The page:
Governor Presents Buyer’s Remorse Budget

 

One big yawn. That’s often what happens when we start talking about budgets and fiscal responsibility. The brain shuts down and taking a nap seems like a great idea. I know many people don't consider being fiscally responsible to have a role in politics anymore, but I disagree.

In your own life, you may not call it fiscal responsibility, but you have to manage where your money goes. You know that spending $4,000 a month when you only bring in $2,000 is cause for concern. Keep that up for a few months, and you’re going to be in deep trouble and have buyer’s remorse.

When we put together the state of Wisconsin budget, there are a lot of things that go into it. But essentially the same principles apply—we look at what money is coming in and what money is going out. And when there’s an imbalance, we should delay getting some of the things on our wish list. Yes, we’d love to get that boat, or maybe new kitchen appliances, or even a bigger house. But we don't just buy all of those things one after another. Well, unless your name is Jeff Bezos or Bill Gates—and I guess now Governor Evers has joined the crowd.

Most of us have to be thoughtful and deliberate about our purchases and often have to save for them while we spend toward things that are necessary—like food, gas, mortgage and rent, clothes for the kids, and paying the electric and water bills.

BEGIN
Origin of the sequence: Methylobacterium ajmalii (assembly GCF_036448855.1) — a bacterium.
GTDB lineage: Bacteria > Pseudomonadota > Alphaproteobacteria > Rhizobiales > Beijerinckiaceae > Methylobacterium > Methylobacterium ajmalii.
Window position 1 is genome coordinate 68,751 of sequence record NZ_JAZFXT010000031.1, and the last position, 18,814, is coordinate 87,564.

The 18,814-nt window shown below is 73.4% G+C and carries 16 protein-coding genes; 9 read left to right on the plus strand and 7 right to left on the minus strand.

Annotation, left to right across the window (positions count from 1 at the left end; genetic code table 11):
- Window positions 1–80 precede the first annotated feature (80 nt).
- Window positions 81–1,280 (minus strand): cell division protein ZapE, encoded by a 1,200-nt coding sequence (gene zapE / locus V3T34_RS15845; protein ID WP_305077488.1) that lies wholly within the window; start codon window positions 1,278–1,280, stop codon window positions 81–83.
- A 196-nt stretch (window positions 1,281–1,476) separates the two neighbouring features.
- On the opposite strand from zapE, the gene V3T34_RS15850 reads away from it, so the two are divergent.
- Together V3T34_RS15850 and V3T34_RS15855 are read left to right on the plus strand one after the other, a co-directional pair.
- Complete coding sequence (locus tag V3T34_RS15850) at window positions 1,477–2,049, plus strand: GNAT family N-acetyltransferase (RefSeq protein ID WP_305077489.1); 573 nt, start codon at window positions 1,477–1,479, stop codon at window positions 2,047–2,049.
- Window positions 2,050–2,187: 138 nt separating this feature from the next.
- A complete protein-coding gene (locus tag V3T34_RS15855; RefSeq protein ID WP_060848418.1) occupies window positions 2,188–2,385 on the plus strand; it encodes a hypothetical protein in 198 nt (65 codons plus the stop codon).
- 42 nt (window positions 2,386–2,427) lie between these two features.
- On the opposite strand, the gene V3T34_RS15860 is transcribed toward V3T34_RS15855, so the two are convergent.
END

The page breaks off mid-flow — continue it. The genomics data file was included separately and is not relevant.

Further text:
Right now, the Legislature is in the budget-writing process and is reviewing Governor Evers’ buyer’s remorse budget. I could give you a mind-numbing list of the insane, record spending and tax hikes in his budget, but in the context of this column, I think the most important thing to share with you is that his proposed budget spending exceeds revenues by nearly $1.7 billion over the next two years! For context, that would be the largest imbalance of any budget in more than two decades.

Governor Evers isn’t going for the boat; he's looking to buy a yacht. He doesn't just want new kitchen appliances; he wants gold-plated ones. He doesn't want a cabin up north; he wants a 10,000 square-foot mansion.

I read recently that more than two-thirds of Americans think the government doesn't spend their tax dollars wisely. Can you blame them?

Ultimately, Legislative Republicans will create our own budget that keeps the limited role of government, stewards your tax dollars well, and makes common sense investments in our future. And here’s the bottom line. While fiscal responsibility may not be the most exciting thing to hear about, it sure sounds better than woeful tales of buyer’s remorse.